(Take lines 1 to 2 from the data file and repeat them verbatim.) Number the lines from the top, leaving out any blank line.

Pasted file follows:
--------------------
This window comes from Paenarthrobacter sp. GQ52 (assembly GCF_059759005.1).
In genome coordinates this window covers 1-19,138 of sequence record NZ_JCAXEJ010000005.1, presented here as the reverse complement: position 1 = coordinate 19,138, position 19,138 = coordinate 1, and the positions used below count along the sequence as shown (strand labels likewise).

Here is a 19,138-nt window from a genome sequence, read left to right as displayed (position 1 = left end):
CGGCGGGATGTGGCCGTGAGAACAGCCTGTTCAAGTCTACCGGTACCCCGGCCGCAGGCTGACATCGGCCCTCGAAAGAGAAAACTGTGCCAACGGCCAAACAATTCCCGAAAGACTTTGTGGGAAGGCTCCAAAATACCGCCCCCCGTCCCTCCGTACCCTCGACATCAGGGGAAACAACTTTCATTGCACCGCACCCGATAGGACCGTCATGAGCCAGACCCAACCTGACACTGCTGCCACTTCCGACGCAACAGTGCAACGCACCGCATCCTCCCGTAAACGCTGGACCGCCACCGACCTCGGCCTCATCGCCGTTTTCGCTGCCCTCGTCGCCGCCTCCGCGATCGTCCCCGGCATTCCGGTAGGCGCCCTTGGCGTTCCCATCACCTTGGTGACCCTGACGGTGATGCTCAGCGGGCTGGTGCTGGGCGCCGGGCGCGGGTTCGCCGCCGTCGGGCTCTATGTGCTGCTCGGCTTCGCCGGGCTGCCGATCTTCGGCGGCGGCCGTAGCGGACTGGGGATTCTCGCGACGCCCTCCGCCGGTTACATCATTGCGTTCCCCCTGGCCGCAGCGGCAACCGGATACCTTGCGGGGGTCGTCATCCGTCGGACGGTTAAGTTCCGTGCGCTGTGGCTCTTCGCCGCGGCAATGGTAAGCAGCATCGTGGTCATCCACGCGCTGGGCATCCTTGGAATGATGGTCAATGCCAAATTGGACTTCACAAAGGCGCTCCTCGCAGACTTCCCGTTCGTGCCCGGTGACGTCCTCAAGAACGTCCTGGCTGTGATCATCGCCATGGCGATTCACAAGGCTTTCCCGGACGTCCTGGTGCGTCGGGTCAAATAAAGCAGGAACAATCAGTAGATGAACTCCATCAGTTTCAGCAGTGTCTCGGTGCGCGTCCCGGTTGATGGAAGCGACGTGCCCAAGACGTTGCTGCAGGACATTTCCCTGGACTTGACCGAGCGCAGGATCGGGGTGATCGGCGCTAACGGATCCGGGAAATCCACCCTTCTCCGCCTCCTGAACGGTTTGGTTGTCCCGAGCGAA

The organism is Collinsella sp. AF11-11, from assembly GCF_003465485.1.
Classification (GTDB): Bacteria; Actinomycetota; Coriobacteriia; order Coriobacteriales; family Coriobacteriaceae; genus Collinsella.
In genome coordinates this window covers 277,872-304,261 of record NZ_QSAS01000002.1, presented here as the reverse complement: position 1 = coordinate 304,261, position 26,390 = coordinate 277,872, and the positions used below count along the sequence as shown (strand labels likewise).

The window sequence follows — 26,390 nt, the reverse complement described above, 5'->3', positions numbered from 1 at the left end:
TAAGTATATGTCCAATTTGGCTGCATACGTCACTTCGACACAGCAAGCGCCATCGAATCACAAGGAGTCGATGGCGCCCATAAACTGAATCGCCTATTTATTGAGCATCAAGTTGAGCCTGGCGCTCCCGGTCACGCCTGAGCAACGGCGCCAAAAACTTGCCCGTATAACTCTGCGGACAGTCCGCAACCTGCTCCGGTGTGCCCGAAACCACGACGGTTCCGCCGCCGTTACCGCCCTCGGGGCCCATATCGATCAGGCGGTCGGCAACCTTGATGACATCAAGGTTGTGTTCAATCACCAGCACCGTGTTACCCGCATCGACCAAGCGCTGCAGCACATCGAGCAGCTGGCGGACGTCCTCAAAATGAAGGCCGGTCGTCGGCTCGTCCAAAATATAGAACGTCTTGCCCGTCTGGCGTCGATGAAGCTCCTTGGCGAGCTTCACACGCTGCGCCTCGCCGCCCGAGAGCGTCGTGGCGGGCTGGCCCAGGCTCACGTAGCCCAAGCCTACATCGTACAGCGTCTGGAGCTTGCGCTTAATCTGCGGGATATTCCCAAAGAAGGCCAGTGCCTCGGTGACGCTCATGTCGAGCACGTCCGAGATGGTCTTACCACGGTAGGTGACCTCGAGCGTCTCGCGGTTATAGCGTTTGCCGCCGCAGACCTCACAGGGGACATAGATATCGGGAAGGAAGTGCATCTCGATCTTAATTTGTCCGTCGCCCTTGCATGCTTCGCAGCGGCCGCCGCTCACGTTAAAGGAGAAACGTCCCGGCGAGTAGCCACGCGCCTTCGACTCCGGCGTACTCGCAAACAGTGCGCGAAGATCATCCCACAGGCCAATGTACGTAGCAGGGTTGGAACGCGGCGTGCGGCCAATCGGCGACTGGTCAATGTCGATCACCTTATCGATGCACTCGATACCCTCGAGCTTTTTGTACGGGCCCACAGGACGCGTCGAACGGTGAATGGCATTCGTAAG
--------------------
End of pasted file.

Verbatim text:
This window comes from Paenarthrobacter sp. GQ52 (assembly GCF_059759005.1).
In genome coordinates this window covers 1-19,138 of sequence record NZ_JCAXEJ010000005.1, presented here as the reverse complement: position 1 = coordinate 19,138, position 19,138 = coordinate 1, and the positions used below count along the sequence as shown (strand labels likewise).